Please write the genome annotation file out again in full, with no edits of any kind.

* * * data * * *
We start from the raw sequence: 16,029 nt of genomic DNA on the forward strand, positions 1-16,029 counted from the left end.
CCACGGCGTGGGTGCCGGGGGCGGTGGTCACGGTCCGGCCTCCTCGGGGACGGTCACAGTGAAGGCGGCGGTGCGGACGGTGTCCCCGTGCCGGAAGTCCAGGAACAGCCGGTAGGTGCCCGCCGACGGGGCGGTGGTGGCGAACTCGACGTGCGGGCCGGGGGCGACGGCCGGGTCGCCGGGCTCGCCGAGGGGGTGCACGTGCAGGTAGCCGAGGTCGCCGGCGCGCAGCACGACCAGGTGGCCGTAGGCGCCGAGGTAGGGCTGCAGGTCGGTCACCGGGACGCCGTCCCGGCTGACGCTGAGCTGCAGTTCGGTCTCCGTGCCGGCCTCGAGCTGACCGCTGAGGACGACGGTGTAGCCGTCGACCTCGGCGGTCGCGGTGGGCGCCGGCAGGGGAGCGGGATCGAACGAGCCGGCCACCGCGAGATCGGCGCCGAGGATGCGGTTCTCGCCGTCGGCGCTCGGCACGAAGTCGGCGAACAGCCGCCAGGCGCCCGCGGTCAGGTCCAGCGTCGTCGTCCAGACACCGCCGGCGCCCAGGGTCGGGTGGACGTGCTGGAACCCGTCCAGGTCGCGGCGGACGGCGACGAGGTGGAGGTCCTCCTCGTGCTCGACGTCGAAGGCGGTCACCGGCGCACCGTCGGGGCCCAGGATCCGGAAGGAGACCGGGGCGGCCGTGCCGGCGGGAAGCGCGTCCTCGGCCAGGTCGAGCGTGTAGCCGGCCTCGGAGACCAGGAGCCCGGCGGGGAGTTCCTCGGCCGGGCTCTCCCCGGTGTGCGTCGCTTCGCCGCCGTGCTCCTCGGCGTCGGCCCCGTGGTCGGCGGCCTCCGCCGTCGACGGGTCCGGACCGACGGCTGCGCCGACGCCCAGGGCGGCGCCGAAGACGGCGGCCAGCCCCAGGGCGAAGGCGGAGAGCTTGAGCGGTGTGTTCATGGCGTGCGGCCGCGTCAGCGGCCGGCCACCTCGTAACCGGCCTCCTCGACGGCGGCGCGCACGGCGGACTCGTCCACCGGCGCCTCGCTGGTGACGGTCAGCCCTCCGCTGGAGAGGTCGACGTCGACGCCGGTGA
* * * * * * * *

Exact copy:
We start from the raw sequence: 16,029 nt of genomic DNA on the forward strand, positions 1-16,029 counted from the left end.
CCACGGCGTGGGTGCCGGGGGCGGTGGTCACGGTCCGGCCTCCTCGGGGACGGTCACAGTGAAGGCGGCGGTGCGGACGGTGTCCCCGTGCCGGAAGTCCAGGAACAGCCGGTAGGTGCCCGCCGACGGGGCGGTGGTGGCGAACTCGACGTGCGGGCCGGGGGCGACGGCCGGGTCGCCGGGCTCGCCGAGGGGGTGCACGTGCAGGTAGCCGAGGTCGCCGGCGCGCAGCACGACCAGGTGGCCGTAGGCGCCGAGGTAGGGCTGCAGGTCGGTCACCGGGACGCCGTCCCGGCTGACGCTGAGCTGCAGTTCGGTCTCCGTGCCGGCCTCGAGCTGACCGCTGAGGACGACGGTGTAGCCGTCGACCTCGGCGGTCGCGGTGGGCGCCGGCAGGGGAGCGGGATCGAACGAGCCGGCCACCGCGAGATCGGCGCCGAGGATGCGGTTCTCGCCGTCGGCGCTCGGCACGAAGTCGGCGAACAGCCGCCAGGCGCCCGCGGTCAGGTCCAGCGTCGTCGTCCAGACACCGCCGGCGCCCAGGGTCGGGTGGACGTGCTGGAACCCGTCCAGGTCGCGGCGGACGGCGACGAGGTGGAGGTCCTCCTCGTGCTCGACGTCGAAGGCGGTCACCGGCGCACCGTCGGGGCCCAGGATCCGGAAGGAGACCGGGGCGGCCGTGCCGGCGGGAAGCGCGTCCTCGGCCAGGTCGAGCGTGTAGCCGGCCTCGGAGACCAGGAGCCCGGCGGGGAGTTCCTCGGCCGGGCTCTCCCCGGTGTGCGTCGCTTCGCCGCCGTGCTCCTCGGCGTCGGCCCCGTGGTCGGCGGCCTCCGCCGTCGACGGGTCCGGACCGACGGCTGCGCCGACGCCCAGGGCGGCGCCGAAGACGGCGGCCAGCCCCAGGGCGAAGGCGGAGAGCTTGAGCGGTGTGTTCATGGCGTGCGGCCGCGTCAGCGGCCGGCCACCTCGTAACCGGCCTCCTCGACGGCGGCGCGCACGGCGGACTCGTCCACCGGCGCCTCGCTGGTGACGGTCAGCCCTCCGCTGGAGAGGTCGACGTCGACGCCGGTGA